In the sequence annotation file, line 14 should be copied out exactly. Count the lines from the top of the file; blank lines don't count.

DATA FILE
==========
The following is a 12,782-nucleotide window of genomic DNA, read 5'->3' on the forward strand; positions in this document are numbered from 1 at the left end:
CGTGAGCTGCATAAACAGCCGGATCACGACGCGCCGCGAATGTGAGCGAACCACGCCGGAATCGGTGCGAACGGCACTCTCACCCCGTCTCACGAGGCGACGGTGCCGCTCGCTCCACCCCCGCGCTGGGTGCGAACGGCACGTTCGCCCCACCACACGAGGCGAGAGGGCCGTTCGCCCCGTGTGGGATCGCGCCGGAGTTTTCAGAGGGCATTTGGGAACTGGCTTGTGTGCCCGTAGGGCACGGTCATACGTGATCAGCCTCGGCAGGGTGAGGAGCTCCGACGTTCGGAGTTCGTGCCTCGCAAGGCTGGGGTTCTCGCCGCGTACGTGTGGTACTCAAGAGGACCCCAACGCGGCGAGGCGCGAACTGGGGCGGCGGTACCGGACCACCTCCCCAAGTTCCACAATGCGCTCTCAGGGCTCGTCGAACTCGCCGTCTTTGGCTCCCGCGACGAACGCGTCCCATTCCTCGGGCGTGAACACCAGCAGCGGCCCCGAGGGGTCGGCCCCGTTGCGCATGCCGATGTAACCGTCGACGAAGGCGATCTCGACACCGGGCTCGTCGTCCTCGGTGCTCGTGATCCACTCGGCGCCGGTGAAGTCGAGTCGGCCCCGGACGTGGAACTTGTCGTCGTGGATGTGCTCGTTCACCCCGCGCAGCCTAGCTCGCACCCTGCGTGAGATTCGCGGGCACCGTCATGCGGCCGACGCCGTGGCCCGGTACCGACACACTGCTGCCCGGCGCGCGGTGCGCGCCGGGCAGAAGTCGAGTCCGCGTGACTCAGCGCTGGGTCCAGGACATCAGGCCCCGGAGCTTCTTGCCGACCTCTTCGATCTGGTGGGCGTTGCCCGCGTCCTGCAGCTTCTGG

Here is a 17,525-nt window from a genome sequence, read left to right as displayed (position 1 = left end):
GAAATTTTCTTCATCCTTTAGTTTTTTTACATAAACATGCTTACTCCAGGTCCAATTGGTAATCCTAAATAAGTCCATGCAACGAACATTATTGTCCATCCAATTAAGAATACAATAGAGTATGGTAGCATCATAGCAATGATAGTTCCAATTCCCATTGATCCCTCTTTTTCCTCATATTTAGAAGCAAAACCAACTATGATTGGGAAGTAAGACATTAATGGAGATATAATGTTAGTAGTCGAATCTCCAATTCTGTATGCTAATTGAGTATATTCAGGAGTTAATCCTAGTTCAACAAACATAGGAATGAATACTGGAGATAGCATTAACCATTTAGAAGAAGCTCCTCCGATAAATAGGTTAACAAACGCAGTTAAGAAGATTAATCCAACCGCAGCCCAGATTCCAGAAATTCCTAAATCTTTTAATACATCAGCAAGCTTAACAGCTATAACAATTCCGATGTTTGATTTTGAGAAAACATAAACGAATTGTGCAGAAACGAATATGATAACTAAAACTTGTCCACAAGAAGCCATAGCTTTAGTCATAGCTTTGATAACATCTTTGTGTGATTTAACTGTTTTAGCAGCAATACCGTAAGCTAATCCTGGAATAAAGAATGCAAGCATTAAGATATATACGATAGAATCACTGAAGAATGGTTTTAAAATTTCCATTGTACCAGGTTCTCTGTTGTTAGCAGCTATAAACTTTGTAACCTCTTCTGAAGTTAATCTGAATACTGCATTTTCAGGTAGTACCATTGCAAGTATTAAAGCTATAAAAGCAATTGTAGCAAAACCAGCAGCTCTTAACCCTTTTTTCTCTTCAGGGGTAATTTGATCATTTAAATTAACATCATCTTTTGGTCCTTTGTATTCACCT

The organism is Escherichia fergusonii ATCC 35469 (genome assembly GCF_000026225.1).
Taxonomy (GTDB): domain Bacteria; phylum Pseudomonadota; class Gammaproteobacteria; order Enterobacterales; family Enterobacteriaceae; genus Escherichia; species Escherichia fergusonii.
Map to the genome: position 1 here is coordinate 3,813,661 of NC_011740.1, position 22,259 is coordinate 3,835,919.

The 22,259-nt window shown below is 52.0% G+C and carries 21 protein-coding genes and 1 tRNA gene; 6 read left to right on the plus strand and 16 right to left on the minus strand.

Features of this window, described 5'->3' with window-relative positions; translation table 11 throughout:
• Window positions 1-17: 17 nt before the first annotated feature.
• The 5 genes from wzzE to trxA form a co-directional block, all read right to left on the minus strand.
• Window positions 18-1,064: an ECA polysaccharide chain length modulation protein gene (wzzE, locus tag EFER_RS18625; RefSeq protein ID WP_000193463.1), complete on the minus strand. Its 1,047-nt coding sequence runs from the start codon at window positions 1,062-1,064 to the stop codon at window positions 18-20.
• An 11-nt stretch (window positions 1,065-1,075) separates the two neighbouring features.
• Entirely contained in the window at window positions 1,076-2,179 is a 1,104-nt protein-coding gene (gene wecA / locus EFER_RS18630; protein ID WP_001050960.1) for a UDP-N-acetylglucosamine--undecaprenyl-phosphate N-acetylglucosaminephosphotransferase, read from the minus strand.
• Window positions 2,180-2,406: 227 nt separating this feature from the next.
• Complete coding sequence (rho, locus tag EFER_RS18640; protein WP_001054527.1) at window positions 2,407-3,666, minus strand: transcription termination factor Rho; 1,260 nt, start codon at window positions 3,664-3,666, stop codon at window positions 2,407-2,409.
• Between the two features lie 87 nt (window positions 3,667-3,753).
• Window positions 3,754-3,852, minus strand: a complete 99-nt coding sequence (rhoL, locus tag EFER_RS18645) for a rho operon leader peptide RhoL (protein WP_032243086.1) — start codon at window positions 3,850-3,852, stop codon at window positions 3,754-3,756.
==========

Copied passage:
• Entirely contained in the window at window positions 1,076-2,179 is a 1,104-nt protein-coding gene (gene wecA / locus EFER_RS18630; protein ID WP_001050960.1) for a UDP-N-acetylglucosamine--undecaprenyl-phosphate N-acetylglucosaminephosphotransferase, read from the minus strand.